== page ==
var cf = new ChannelFactory<IOrderService>(serviceBusBinding, topicAddress);
var proxy = cf.CreateChannel();

using (new OperationContextScope( (IContextChannel)  proxy))
    var bmp = new BrokeredMessageProperty();
    bmp.Properties["ShipCity"] = "london";
    OperationContext.Current.OutgoingMessageProperties.Add(BrokeredMessageProperty.Name, bmp);
    proxy.Submit(new Order {Amount = 200, ShipCity = "london"});

    bmp.Properties["ShipCity"] = "reading";
    proxy.Submit(new Order { Amount = 322, ShipCity = "london" });


As you can see from the following output that the ‘london’ message was received by London host (‘yellow’) while the ‘reading’ message was received by Reading (‘cyan’) service host.


Finally yes it looks bit ugly that I have to specify these promoted/filter properties separately Sad smilefrom their WCF contract values. Ideally ServiceBus APIs should have picked up the ShipCity property from my Order object.  Unfortunately in the current CTP you have to do this separately as I have shown you in the above snippet.  In the next post I’ll show how you can extend WCF so that it automatically picks these ‘filter properties’  from operations parameters or WCF DataContract(s).

Stay tuned…

Posted in ServiceBusV2 | 3 Comments »

WCF with Service Bus V2: Queues

Posted by zamd on May 18, 2011

May CTP of Service Bus introduced tons of new messaging capabilities including Queuing and Topic based pub/sub messaging. Check out Clemens post for an overview.

The usage of Service Bus messaging entities (Queues, Topics) is divided across two namespaces – a ‘Management Namespace’ and a ‘Runtime Namespace’. Management namespace is used to create/define messaging entities while the Runtime Namespace is used to do the actual messaging operations using the already defined ‘messaging entities’. The management namespace is exposed using as a REST service and Service Bus SDK also provides with a client library which hides the HTTP based interface behind a nice object oriented API.

So once a messaging entity (for example a Queue) is created and is ready you can use the Runtime API to send/receive messages. May CTP comes with two flavours of runtime APIs.

  • A low level MessagingFactory based API: Which is the native, high fidelity Service Bus API exposing all the Service Bus messaging features.
  • A higher level WCF binding: Which internally uses the MessagingFactory API and integrates the Service Bus messaging with WCF programing model.

There are already few blogs posts which talks about the MessagingFactory API so I’m not going to repeat that here. Let’s see how can I use Service Bus queues a communication mechanism between my WCF client & service. I’ll start with creating a usual one-way service as you would do for MSMQ or any other queuing technology.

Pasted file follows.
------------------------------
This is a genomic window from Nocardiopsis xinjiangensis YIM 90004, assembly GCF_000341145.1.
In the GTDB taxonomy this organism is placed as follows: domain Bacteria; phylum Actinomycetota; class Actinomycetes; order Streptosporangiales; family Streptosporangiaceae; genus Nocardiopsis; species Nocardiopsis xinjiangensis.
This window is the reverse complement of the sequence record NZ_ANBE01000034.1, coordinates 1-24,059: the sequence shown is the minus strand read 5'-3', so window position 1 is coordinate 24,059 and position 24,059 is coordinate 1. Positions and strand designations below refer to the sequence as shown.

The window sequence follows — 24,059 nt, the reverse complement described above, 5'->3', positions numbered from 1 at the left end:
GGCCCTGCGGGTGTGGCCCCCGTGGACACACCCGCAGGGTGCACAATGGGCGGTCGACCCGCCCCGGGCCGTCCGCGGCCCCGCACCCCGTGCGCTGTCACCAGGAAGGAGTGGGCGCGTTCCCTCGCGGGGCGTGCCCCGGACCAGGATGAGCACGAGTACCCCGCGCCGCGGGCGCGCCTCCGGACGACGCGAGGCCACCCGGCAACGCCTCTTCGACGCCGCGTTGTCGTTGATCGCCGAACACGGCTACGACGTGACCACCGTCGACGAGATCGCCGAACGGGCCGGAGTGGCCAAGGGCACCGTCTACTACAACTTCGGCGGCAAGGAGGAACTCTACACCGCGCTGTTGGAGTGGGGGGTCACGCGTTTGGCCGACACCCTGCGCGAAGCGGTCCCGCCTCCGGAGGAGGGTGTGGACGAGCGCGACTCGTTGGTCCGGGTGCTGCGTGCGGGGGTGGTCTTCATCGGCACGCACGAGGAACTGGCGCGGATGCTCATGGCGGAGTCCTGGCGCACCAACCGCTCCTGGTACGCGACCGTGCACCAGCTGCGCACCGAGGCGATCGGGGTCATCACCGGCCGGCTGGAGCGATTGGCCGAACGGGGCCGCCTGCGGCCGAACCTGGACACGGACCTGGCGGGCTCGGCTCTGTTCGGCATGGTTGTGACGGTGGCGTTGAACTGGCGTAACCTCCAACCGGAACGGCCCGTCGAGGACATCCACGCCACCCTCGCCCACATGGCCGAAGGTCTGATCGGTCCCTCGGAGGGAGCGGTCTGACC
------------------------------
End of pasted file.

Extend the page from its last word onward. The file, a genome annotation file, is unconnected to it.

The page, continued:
public interface IHelloService
        [OperationContract(IsOneWay = true)]
        void SayHello(string input);

    public class HelloService : IHelloService
        public void SayHello(string input)
            Console.WriteLine("Says: " + input);


Following snippet create a queue (line 6) using the management API. I’m using the wrapper class provided with the SDK for the REST based management service.

I then create a binding instance and specify ACS credentials on it. All the operations on Service Bus requires a valid token from ACS and these credentials would be used to acquire an ACS token for SB operations.

Finally I added an endpoint specifying the queue location as the endpoint address.

  1. static void Main(string[] args)
  2. {
  3.     const string baseAddress = "sb://soundbyte.servicebus.appfabriclabs.com";
  4.     var credential = TransportClientCredentialBase.CreateSharedSecretCredential("owner",
  5.                                                                                 "zYDbQ2wM1k7J32323232323VdbBukWJTF6Y=");
  6.     CreateQueue(baseAddress, credential,"q1");
  8.     var serviceBusBinding = new ServiceBusMessagingBinding();
  9.     serviceBusBinding.MessagingFactorySettings.Credential = credential;
  11.     var sh = new ServiceHost(typeof (HelloService));
  12.     sh.AddServiceEndpoint(typeof (IHelloService), serviceBusBinding, baseAddress + "/q1");
  13.     sh.Open();
  17.     Console.WriteLine("Host ready…");
  19.     var cf = new ChannelFactory<IHelloService>(serviceBusBinding, baseAddress + "/q1");
  20.     var proxy = cf.CreateChannel();
  21.     for (int i = 0; i < 10; i++)
  22.     {
  23.         proxy.SayHello("Hi " + i);
  24.     }
  26.     Console.ReadLine();
  27. }


My client is a standard WCF proxy (line 19-23) which is sending messages to the same endpoint address (queue location) using the same ServiceBus binding.

The above produces following expected output. Easy isn’t it?


By integrating Service Bus messaging with WCF programing model, we can reuse all of the WCF goodness with Service bus messaging. For example I can secure messages while they are traveling through queues/topics by just changing the binding.

Next time I’ll show how to do pub/sub using the WCF programing model.

Posted in ServiceBusV2 | 2 Comments »